• Japan’s earthquake and tsunami preparedness strategies can also be applied to climate-related disasters in other parts of the world. Learning how to recognize potential extreme weather events – such as floods, wildfires, storms, and heat waves – and how to respond better prepares communities and saves lives.

Discussion Questions: 

  1. Does your school or region have an evacuation plan in case of a natural disaster? If so, do you think it is effectively communicated to the community?
  2. What kinds of natural disasters occur in your area? Is it similar to or different from Japan?
  3. What are some ways that you and your family can prepare for a natural disaster?

Climate and culture in Japan

  • Japan has a monsoonal climate, meaning that its weather conditions are primarily controlled by seasonal winds. During the winter monsoon period (late September to late March), eastward winds transport moisture from the Sea of Japan. This brings precipitation to the eastern edge of the country and leaves the western side with dry weather. In the summer monsoon period (early April to early September), reversed winds bring in hot and humid weather to Japan, mainly affecting the western side.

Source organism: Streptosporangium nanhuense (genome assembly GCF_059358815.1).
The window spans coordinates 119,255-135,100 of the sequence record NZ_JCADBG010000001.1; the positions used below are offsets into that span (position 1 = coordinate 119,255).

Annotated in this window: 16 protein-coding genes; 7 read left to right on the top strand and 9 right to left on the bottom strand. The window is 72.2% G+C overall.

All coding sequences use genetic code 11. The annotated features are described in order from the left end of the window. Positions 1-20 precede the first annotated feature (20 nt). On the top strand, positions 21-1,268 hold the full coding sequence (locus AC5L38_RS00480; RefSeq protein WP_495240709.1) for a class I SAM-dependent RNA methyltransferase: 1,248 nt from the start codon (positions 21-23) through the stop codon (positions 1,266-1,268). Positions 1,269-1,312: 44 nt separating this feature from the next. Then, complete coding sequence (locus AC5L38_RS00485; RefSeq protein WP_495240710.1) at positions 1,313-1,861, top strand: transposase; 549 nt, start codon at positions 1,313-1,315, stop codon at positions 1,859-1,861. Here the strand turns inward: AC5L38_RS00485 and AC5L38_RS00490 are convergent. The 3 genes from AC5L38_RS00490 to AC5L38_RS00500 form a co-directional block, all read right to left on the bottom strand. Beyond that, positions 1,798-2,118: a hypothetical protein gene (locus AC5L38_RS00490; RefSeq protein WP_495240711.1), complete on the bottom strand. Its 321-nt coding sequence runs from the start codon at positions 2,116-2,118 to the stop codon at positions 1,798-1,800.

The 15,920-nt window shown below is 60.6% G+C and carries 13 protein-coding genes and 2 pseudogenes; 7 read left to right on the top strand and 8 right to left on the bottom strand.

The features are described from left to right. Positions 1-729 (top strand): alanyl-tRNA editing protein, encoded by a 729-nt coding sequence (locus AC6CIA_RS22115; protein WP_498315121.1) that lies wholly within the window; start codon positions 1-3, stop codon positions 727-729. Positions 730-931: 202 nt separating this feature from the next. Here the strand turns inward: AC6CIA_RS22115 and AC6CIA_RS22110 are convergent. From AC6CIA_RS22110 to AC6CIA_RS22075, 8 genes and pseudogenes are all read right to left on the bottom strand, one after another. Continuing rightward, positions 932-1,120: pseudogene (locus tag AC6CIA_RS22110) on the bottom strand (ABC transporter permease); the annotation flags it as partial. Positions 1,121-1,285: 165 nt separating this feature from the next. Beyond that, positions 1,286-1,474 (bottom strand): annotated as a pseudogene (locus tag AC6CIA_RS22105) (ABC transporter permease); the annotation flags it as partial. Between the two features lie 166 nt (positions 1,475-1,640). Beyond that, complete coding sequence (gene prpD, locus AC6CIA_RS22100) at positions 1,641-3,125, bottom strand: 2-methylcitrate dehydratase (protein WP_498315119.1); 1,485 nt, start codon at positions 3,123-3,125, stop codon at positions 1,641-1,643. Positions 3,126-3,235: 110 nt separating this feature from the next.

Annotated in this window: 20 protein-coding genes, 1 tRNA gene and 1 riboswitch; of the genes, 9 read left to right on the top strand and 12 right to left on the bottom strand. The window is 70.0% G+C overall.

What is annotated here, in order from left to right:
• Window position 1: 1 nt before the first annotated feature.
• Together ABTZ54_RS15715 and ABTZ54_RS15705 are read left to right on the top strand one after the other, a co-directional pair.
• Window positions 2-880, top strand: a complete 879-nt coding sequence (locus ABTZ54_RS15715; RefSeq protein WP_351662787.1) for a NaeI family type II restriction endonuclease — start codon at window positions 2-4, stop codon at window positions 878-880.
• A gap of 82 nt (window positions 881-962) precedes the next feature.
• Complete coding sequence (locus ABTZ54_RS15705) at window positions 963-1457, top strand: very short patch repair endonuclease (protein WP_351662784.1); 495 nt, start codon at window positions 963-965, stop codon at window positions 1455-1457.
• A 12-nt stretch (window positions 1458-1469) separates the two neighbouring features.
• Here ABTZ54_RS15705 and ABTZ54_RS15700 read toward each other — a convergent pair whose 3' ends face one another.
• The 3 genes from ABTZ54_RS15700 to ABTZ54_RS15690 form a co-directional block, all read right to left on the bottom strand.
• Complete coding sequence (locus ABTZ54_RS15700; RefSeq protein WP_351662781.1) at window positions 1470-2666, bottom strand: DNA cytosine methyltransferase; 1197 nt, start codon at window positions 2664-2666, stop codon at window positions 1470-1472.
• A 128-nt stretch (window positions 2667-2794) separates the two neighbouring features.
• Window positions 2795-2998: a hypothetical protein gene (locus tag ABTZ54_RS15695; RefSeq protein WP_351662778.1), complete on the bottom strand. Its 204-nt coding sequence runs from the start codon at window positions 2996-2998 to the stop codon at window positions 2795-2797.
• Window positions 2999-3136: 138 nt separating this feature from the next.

• Temperature and precipitation in Japan vary by latitude and season (artistic map below). In general, temperatures range from -8°C to 8°C in the winter to 21°C to 28°C in the summer. Japan receives roughly 1,020 mm (40 inches) of precipitation annually.
    • The effects of anthropogenic (human-induced) climate change are already visible in Japan. Average annual temperatures have increased by 1.0°C in the past century, and sea levels have risen at a rate of 5 mm a year since 1993.

Graphic artwork depicting a map of Japan’s three major climate zones (from Francisco, 2014). The southeastern section in pink has a subtropical climate with a more intense wet season and higher temperatures year-round. The central-western region in green is characterized by a continental climate with especially hot summers. The northern island of Hokkaido in white is more temperate with mild summers and cold winters.

  • Climate plays a role in shaping many cultural events in Japan. Japan has an abundance of seasonal festivals and activities that are long-standing traditions.
    • In the spring, people gather for Hanami [花見], the custom of viewing the blossoms on cherry and plum trees (image below left). Typically, cherry blossoms reach full bloom in mid-April, but warming temperatures caused by anthropogenic climate change are pushing the start of the season earlier in the year. In 2021, Kyoto blossoms peaked on March 26, the earliest in over 1,200 years.
  • In the fall, the changing colors of leaves on the trees, Kōyō [紅葉] similarly encourage people to go out and admire the beautiful scenery (image below right). Kōyō season is between September and December, depending on latitude. To celebrate the beautiful fall foliage, some cities hold Kōyō Matsuri, or Autumn Leaves Festivals, where temples, shrines, and public spaces are decorated with lanterns.